All humans alive today are descendants of a small, core population of perhaps only a few hundred individuals who survived an ice age by taking refuge here in South Africa more than 160,000 years ago.
The Pinnacle Point Caves in Mossel Bay have revealed the earliest evidence for modern human behaviour, and, having been occupied at various times during 120,000 years of the last 160,000, have the longest record of occupation of any Middle Stone Age site yet found. Mossel Bay becomes the locus from which our common ancestry, our common fate, and our common future radiate across the globe.
But the Pinnacle Point Caves are significant, too, because the scientists of the SACP4 Project (South African Coastal Palaeoclimate, Palaeoenvironment, Palaeoecology and Palaeoanthropology Project) who’re studying them have extracted a record of the climate over the period from 30,000 years ago to 400,000 years ago - which, taken together with what we know about the habits of the people who lived in them, provides a picture of how our ancestors survived and thrived. Despite significant climate change.
The Municipality of Mossel Bay has set aside a piece of land next to the Cape St Blaize Cave (the site of South Africa’s first scientific archaeological dig - under George Leith in 1932) for The Point Discovery Centre.
The Point Discovery Centre is a Not-for-profit Company, set up by the Municipality of Mossel Bay to plan, build and manage the facility and its programmes without putting any pressure on the Municipal Budget.
The directors of the Company have therefore set themselves the task of financing the construction of the project via grants and donations raised from private individuals, private sector organisations, and governments.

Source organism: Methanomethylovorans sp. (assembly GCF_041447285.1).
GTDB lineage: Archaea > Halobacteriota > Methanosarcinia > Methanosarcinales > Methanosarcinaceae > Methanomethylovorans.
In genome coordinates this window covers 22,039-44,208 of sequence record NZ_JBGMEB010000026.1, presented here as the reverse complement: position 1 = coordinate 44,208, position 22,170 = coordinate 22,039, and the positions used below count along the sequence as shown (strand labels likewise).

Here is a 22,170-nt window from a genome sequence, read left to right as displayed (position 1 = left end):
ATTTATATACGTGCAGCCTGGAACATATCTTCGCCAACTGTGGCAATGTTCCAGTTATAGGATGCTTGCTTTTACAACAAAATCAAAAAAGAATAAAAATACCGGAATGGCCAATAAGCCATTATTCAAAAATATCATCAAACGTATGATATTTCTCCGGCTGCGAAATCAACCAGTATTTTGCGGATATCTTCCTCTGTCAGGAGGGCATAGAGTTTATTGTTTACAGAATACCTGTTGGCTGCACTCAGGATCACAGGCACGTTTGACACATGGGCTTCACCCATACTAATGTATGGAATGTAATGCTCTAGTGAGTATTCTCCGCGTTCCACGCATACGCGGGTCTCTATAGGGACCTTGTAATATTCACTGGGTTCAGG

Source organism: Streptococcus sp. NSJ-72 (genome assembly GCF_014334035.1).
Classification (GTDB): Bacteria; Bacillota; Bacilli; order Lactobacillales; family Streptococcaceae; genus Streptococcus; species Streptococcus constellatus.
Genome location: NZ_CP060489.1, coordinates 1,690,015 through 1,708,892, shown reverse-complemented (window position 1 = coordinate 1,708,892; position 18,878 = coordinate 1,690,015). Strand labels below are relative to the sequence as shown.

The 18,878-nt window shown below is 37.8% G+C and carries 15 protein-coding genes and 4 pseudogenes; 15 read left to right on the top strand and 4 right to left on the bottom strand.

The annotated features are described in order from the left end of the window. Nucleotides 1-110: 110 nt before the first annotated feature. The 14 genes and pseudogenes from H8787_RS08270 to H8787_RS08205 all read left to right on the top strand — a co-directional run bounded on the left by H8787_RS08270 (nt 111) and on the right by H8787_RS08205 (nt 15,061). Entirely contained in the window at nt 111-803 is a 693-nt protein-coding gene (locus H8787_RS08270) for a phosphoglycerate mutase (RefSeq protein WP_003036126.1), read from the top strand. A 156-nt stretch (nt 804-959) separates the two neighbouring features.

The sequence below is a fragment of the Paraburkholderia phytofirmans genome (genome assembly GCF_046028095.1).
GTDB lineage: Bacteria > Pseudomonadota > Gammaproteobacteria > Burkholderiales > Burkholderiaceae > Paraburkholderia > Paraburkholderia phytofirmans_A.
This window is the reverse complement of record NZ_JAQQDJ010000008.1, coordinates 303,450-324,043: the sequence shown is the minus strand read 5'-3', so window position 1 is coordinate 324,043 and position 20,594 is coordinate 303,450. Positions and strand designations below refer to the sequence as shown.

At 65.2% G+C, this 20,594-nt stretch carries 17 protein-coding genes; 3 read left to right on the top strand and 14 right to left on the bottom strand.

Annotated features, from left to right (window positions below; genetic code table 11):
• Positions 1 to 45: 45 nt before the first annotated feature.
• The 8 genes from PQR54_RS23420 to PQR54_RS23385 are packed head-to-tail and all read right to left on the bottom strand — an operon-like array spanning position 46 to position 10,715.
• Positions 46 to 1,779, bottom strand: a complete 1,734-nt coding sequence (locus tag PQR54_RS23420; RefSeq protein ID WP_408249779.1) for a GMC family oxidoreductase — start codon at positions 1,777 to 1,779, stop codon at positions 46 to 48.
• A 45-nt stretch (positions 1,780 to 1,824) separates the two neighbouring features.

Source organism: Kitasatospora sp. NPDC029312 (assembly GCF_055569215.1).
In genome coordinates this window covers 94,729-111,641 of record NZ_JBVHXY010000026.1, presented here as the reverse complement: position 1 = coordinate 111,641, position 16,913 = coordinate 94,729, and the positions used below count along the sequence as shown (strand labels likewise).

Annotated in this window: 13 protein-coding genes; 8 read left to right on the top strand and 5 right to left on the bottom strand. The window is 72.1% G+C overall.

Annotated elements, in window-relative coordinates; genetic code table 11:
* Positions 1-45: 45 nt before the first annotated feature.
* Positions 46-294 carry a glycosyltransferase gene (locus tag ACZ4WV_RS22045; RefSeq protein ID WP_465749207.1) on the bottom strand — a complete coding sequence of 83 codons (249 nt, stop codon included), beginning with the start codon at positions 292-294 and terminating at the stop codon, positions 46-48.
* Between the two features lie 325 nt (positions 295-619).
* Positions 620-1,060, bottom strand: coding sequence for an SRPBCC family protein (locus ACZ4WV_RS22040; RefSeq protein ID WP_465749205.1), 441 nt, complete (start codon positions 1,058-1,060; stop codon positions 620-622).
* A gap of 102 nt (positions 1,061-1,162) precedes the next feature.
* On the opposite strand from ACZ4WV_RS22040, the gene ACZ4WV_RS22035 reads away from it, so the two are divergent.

Just as our ancestors faced the prospect of extinction thousands of years ago our very near descendants are once again facing the very real prospect of extinction. This time, though, it’s because of the way we live. The Point Discovery Centre will work towards reversing this imminent danger.
Given the lessons we’re learning from Middle Stone Age sites in South Africa, the Point Discovery Centre must enhance its environment, and aim towards carbon-neutral status.
Awakening the human spirit means creating a new conscience for - and a new consciousness around - the human journey and so The Point Discovery Centre has become a hub for sharing information about our past - and about what we need to do to secure our future.
The Centre designs programmes and provides facilities for a variety of disciplines and organisations:
Together, we can learn from the past, consider the present, and ponder the future.
Creating the facilities and programmes for The Point Discovery Centre requires a multi-disciplinary team of scientists, sociologists, designers, engineers, artisans, project managers, and business people. And it needs money, too, of course.
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Gail Lawrence (Chairperson)